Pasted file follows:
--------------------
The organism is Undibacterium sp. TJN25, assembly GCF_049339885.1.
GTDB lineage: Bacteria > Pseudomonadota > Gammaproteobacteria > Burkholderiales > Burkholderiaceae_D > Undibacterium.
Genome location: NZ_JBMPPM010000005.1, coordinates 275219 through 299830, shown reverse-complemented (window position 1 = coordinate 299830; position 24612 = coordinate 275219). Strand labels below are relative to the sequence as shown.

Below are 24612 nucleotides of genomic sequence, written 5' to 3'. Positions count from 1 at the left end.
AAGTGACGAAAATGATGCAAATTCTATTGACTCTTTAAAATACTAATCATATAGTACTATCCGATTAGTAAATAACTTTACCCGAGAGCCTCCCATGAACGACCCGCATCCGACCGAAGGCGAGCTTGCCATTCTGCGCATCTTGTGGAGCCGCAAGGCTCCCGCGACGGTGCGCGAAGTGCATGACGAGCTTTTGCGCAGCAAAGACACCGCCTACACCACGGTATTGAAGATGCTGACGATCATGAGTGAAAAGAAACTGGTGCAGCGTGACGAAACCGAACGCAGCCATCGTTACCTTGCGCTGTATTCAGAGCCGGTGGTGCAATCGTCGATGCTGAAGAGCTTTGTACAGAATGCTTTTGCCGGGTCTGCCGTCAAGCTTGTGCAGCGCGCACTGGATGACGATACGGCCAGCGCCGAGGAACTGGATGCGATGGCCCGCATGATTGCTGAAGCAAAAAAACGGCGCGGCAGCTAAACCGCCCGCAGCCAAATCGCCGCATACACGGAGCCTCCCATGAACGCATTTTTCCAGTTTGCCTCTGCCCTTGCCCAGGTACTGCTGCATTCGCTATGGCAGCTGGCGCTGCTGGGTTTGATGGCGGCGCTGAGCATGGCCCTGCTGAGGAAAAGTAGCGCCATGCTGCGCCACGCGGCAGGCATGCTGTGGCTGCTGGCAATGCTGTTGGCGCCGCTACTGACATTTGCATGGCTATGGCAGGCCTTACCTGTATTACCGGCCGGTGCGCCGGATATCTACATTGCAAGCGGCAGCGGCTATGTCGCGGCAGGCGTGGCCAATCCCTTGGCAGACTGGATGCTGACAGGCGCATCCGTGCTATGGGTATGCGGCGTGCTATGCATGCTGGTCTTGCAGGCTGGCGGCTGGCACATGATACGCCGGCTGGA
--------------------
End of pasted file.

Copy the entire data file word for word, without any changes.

The organism is Undibacterium sp. TJN25, assembly GCF_049339885.1.
GTDB lineage: Bacteria > Pseudomonadota > Gammaproteobacteria > Burkholderiales > Burkholderiaceae_D > Undibacterium.
Genome location: NZ_JBMPPM010000005.1, coordinates 275219 through 299830, shown reverse-complemented (window position 1 = coordinate 299830; position 24612 = coordinate 275219). Strand labels below are relative to the sequence as shown.

Below are 24612 nucleotides of genomic sequence, written 5' to 3'. Positions count from 1 at the left end.
AAGTGACGAAAATGATGCAAATTCTATTGACTCTTTAAAATACTAATCATATAGTACTATCCGATTAGTAAATAACTTTACCCGAGAGCCTCCCATGAACGACCCGCATCCGACCGAAGGCGAGCTTGCCATTCTGCGCATCTTGTGGAGCCGCAAGGCTCCCGCGACGGTGCGCGAAGTGCATGACGAGCTTTTGCGCAGCAAAGACACCGCCTACACCACGGTATTGAAGATGCTGACGATCATGAGTGAAAAGAAACTGGTGCAGCGTGACGAAACCGAACGCAGCCATCGTTACCTTGCGCTGTATTCAGAGCCGGTGGTGCAATCGTCGATGCTGAAGAGCTTTGTACAGAATGCTTTTGCCGGGTCTGCCGTCAAGCTTGTGCAGCGCGCACTGGATGACGATACGGCCAGCGCCGAGGAACTGGATGCGATGGCCCGCATGATTGCTGAAGCAAAAAAACGGCGCGGCAGCTAAACCGCCCGCAGCCAAATCGCCGCATACACGGAGCCTCCCATGAACGCATTTTTCCAGTTTGCCTCTGCCCTTGCCCAGGTACTGCTGCATTCGCTATGGCAGCTGGCGCTGCTGGGTTTGATGGCGGCGCTGAGCATGGCCCTGCTGAGGAAAAGTAGCGCCATGCTGCGCCACGCGGCAGGCATGCTGTGGCTGCTGGCAATGCTGTTGGCGCCGCTACTGACATTTGCATGGCTATGGCAGGCCTTACCTGTATTACCGGCCGGTGCGCCGGATATCTACATTGCAAGCGGCAGCGGCTATGTCGCGGCAGGCGTGGCCAATCCCTTGGCAGACTGGATGCTGACAGGCGCATCCGTGCTATGGGTATGCGGCGTGCTATGCATGCTGGTCTTGCAGGCTGGCGGCTGGCACATGATACGCCGGCTGGA